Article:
Fwd from Dan Everett: question about phonemes

Spike Gildea spike at DARKWING.UOREGON.EDU
Thu Apr 3 18:00:46 UTC 2003


>Date: Thu, 3 Apr 2003 15:52:44 +0100
>Subject: Fwd: question about phonemes
>From: Daniel Everett <dan.everett at man.ac.uk>
>
>Spike could you post this for me? FUNKNET rejected it because of
>something in my email program.
>
>Dan
>>
>>Suzette,
>>
>>I don't recall seeing Spike's comment, though it may just be a
>>function of a quick delete button for letters from news groups. In
>>any case, I do not know where the data for any statement of the
>>form 'most linguists do/do not x' would come from, for any value of
>>'x', would come from/did come from.
>>
>>Have there been any polls on this? I don't think so. So that is
>>probably just an off-the-cuff remark of Spike's. Or am I wrong,
>>Spike?
>>
>>It is true that SPE and generative phonology in a sense eliminated
>>the notion 'taxonomic phoneme', which the traditional concept of
>>phoneme was said to be represented by (see also Postal 1968). But
>>Lexical Phonology restored some luster to the concept in the notion
>>of the final output of all lexical rules. Here are some comments
>>from Mohanon (1986)
>>
>>p1: "The principal divergence between the two approaches
>>(traditional phonemes vs. Gen. Phonology, DLE) lay in the answer to
>>the question: what are the levels of representation in phonological
>>theory? The answer that classical phonemic theory yielded was that
>>there are three levels: phonetic, phonemic, and morphophonemic. SPE
>>abandoned the intermediate level..."
>>
>>p6: "Broadly speaking, the classical phonemic level of
>>representation arose out of the speaker's intuitions about what he
>>was saying or hearing, or what was significant in it. This level
>>was meant to capture the speaker's intuitions about which sounds
>>were the same or different... What classical phonemics failed to do
>>was to construct a formal theory of representation: the intuition
>>was right, the theory that followed was inadequate. While
>>abandoning the classical phonemic theory, SPE also abandoned an
>>intuitively appealing level of representation in phonological
>>theory."
>>
>>Mohanon and other LP theorists gave considerable evidence for the
>>linguistic necessity of something like the classical phoneme, as
>>the output of the lexical rule component. Moreover, anyone who has
>>been involved in a literacy project has no doubt come up with their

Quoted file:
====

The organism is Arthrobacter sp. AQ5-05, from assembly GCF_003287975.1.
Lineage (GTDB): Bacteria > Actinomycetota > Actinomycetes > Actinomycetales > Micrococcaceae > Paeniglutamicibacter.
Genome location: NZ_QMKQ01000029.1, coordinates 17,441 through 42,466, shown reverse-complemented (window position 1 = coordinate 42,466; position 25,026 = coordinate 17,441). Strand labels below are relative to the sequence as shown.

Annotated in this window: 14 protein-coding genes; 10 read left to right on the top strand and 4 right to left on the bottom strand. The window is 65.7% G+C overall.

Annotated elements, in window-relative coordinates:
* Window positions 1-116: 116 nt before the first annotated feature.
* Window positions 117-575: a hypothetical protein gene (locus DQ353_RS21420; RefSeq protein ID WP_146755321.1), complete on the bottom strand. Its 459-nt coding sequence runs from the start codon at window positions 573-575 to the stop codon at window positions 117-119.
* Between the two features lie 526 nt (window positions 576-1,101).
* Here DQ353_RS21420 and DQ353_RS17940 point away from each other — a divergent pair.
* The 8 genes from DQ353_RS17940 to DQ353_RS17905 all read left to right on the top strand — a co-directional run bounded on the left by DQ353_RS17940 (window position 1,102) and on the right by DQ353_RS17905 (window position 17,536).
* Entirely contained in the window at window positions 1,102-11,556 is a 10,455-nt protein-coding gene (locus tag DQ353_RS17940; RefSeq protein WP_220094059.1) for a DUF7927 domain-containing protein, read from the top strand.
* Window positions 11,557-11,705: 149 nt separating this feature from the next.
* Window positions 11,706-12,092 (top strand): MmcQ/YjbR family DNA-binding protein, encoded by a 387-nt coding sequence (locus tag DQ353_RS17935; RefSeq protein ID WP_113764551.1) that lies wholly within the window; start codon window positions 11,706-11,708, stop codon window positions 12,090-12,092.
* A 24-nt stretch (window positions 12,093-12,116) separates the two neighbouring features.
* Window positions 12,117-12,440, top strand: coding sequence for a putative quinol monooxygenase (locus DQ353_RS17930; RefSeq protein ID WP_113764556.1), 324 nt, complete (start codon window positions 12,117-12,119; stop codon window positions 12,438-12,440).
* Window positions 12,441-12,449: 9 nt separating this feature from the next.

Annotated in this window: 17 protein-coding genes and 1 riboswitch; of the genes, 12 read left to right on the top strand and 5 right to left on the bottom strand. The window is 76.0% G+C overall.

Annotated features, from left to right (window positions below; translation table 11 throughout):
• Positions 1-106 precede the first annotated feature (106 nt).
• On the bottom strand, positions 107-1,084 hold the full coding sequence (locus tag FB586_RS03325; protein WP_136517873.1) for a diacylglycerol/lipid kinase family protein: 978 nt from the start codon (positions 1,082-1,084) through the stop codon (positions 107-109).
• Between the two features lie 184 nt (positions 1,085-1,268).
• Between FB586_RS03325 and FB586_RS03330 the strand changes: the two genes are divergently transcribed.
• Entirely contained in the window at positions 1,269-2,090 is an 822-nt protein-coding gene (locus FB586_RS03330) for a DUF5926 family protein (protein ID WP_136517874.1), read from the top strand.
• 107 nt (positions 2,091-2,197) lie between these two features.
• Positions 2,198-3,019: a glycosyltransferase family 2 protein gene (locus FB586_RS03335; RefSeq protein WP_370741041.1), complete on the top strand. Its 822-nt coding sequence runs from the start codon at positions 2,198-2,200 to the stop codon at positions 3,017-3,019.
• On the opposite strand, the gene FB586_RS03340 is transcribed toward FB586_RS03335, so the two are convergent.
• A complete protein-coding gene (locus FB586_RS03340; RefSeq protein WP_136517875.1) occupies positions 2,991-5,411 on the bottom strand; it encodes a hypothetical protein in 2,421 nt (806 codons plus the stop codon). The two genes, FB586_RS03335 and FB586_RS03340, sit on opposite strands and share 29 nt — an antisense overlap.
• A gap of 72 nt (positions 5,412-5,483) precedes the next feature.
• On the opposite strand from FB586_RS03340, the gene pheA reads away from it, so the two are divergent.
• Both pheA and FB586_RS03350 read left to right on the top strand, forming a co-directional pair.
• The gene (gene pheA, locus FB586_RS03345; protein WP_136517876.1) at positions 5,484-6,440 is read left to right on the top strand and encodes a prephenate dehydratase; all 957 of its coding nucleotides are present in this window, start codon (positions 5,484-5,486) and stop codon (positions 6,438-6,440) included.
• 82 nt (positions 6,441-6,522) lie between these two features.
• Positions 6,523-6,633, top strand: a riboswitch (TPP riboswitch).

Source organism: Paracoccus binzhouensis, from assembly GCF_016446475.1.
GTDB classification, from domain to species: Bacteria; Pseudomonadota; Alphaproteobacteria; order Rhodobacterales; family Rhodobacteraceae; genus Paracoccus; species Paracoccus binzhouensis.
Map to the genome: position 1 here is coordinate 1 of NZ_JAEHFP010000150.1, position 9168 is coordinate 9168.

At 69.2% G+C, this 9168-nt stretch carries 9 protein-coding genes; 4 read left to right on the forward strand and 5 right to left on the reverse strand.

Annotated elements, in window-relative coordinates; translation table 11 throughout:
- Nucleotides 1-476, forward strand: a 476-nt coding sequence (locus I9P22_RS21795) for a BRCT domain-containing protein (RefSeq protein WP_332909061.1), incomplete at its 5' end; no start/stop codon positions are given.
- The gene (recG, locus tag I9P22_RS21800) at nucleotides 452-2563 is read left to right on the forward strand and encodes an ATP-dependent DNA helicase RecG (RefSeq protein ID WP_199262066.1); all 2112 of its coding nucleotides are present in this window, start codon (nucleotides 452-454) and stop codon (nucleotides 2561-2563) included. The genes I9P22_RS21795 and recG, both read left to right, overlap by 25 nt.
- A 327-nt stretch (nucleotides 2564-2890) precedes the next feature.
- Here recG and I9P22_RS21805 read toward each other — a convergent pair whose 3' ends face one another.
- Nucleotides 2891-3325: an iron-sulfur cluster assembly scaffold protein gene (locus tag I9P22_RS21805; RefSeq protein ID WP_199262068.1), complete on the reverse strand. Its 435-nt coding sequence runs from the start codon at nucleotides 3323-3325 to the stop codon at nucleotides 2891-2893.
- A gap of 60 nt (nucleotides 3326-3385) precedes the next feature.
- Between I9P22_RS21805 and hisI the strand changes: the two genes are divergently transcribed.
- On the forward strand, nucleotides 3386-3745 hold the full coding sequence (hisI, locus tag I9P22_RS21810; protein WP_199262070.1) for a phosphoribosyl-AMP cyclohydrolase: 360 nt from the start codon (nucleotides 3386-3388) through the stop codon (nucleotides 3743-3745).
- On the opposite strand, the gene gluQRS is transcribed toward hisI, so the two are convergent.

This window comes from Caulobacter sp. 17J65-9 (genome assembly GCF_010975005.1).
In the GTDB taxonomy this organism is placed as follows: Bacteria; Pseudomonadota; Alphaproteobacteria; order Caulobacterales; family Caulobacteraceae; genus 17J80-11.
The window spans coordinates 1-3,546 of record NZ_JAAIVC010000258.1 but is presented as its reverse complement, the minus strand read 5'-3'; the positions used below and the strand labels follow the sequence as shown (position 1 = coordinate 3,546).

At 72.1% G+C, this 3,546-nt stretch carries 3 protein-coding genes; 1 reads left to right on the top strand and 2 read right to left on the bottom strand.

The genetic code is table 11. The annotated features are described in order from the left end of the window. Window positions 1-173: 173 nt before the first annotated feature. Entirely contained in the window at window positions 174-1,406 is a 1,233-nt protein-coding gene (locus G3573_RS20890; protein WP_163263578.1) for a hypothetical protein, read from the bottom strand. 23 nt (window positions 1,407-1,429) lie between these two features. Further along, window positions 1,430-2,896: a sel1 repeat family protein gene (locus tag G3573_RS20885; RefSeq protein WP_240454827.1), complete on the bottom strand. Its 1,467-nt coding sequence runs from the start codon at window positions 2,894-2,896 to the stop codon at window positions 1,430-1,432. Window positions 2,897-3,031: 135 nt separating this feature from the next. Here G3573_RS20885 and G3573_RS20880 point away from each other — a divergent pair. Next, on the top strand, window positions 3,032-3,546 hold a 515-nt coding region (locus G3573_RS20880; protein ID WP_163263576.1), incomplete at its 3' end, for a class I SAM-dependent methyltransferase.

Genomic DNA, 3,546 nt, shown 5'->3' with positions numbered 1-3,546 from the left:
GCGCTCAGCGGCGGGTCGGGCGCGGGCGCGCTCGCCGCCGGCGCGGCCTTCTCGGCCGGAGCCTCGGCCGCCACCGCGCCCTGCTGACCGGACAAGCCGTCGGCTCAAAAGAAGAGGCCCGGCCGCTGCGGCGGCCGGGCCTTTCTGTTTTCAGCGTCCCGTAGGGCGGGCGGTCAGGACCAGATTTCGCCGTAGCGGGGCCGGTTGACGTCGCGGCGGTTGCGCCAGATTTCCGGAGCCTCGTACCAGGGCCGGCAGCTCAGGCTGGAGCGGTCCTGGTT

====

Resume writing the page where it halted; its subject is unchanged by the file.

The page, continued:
>>own evidence for native speaker intuitions about phonemes in the
>>classical/LP sense.
>>
>>There is evidence for classical phonemes, in fact, from standard
>>phonological rules. For example, one of the crucial predictions of
>>distinctive feature theory revolves around the concept of natural
>>class. So of the two rules in (1) and (2), (1), the distinctive
>>feature approach, is said to be superior because it (correctly, so
>>the story goes) predicts that aspiration of voiceless stops will
>>occur in one fell swoop in both L1 acquisition and diachronic
>>phonological development:
>>
>>(1) [-vd, -cont] --> [+spread glottis]/X_____ (where x is a
>>stressed syllable, simplifying)
>>
>>(2)   a. p ---> ph/X___
>>      b. t ---> th/X___
>>      c. k ---> kh/X___
>>
>>A problem for (1) and the distinctive feature approach will arise
>>just in case we find examples of children learning the aspiration
>>of one consonant before the aspiration of another or historical
>>cases where one consonant undergoes the aspiration rule prior to
>>another in the history of the language, even though both belong to
>>the same (relevant) natural class of segments. Such cases will
>>support the 'taxonomic phoneme' approach over the distinctive
>>feature approach.
>>
>>Another potential source of evidence for phonemes is the
>>distribution of phonemes in the relevant 'articulatory space' or,
>>non-technically a 'phoneme chart'.
>>
>>In other words, Suzette, there are so many possible sources of
>>evidence for phonemes and so many theoretical approaches to the
>>issue that is very unlikely that Spike is right or could even be
>>right in principle in making this kind of assertion, if that is
>>indeed what was intended. (I hasten to say again that I do not
>>recall seeing Spike's assertion, so I do not want to put words in
>>his mouth.)
>>
>>-- Dan
>>
>>
>>
>>********************
>>Daniel L. Everett
>>Professor of Phonetics and Phonology
>>Department of Linguistics
>>University of Manchester
>>Manchester, UK
>>M13 9PL
>>Phone: 44-161-275-3158
>>Department Fax: 44-161-275-3187
>>http://ling.man.ac.uk/info/staff/de/
>>'Speech is the best show man puts on' - Whorf
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